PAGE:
The United States is focused on Afghanistan and Pakistan as their border area has become the "epicentre of terrorism in the world" with several terror groups developing global aspirations, says the top US military officer.
"Terror groups in the Middle East are seeking to expand their influence and operations beyond their borders to the rest of the world," Admiral Mike Mullen, chairman of the Joint Chiefs of Staff, said in a speech at Texas A&M University Thursday.
He specifically mentioned Al Qaeda, as well as the Taliban entities that focus on Pakistan and Afghanistan, and Pakistan-based terror organization, Lashkar-e-Taiba, blamed for the November 2008 Mumbai terror attacks.
"The reason we're focused on Afghanistan and Pakistan is that living in that border area are terrorists from various organizations ... and it's become the epicentre of terrorism in the world," Mullen said.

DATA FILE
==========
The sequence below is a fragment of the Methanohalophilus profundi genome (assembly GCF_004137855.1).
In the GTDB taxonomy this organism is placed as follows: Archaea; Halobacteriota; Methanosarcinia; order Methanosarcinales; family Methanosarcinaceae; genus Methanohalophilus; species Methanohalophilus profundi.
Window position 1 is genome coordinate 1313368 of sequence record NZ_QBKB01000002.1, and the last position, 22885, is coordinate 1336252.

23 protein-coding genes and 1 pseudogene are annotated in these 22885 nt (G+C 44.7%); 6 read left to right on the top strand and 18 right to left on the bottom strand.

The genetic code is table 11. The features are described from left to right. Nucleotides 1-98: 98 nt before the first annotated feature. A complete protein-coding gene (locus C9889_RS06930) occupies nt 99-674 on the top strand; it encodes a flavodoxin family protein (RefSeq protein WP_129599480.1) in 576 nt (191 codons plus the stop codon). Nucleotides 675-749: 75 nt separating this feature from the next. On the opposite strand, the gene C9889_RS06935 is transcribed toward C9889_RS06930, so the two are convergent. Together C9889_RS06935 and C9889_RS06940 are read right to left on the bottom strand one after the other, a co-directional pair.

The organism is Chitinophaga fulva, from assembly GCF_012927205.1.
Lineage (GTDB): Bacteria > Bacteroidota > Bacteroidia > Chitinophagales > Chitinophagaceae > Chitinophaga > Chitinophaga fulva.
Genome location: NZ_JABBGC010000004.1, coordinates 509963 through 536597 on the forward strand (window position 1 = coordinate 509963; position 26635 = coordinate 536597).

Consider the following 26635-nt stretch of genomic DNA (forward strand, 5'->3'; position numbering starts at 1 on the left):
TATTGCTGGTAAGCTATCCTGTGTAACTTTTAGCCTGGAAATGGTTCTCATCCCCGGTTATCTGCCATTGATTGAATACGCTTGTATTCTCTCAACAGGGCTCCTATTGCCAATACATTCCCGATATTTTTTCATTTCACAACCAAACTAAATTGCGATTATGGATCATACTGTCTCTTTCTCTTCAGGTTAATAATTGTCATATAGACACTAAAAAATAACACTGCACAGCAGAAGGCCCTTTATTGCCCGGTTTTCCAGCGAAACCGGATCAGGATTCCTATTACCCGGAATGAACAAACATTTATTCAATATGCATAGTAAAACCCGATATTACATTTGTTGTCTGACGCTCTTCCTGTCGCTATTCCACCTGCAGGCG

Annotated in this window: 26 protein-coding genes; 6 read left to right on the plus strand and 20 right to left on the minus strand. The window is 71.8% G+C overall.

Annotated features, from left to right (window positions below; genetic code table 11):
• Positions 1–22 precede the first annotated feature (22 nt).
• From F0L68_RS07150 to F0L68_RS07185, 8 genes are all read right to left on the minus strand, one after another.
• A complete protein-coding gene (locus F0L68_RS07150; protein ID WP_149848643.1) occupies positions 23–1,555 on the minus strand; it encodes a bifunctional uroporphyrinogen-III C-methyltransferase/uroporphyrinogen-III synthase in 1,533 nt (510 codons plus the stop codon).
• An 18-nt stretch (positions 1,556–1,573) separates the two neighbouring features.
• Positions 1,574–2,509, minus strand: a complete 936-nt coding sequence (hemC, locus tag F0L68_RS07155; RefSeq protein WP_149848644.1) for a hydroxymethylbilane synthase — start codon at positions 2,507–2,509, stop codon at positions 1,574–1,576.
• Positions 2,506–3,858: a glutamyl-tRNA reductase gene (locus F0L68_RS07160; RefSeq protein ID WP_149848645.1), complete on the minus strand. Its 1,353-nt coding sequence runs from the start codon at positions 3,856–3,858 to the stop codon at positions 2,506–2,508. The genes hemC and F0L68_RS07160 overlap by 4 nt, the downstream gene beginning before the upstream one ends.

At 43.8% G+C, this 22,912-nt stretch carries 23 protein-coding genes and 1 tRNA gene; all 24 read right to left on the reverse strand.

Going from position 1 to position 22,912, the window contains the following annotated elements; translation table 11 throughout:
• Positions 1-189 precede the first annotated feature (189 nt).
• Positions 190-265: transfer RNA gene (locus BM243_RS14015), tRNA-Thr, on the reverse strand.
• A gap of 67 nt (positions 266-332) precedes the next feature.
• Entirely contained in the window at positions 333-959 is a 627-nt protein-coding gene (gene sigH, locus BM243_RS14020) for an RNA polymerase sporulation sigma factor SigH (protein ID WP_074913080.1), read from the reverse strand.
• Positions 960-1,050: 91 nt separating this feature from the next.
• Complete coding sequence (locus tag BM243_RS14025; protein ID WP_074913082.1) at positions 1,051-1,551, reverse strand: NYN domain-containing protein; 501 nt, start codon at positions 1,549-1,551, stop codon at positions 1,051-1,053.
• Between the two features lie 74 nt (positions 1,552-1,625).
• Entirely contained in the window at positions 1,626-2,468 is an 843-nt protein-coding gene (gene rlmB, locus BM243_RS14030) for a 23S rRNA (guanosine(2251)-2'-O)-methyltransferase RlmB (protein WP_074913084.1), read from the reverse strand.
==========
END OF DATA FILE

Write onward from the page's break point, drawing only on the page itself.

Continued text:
"Several of those organizations, in addition to Al Qaeda, now have global aspirations and are moving to a point of having global operational capacity," he added, "and they threaten us very specifically - the United States, Western interests, our European friends."
Keeping the pressure on the terrorist organizations now is critical, the admiral said, noting that such measures include improving governance, education and economics in countries whose young people are becoming part of such organizations.
"I don't think we can kill our way through this," Mullen said. "I think those conditions have to change and that's a long-term challenge. That's not going to happen overnight. But together with other countries -- responsible global powers -- we can make significant progress over time. That's the long-term answer."
Success in the Middle East is based on several components, one of which is training the Afghan national security forces to provide for their own security, he said."
"There are some significant challenges with that," Mullen said citing reducing government corruption and helping bolster the Afghan economy among the factors.
Mullen wouldn't say when the United States and its allies would achieve success in Afghanistan.
"There is a strong desire to say: 'Here's a timeline, here's when it ends and [to] know for sure,'" he said. "I've been living in this world for too long; we don't predict timelines very well."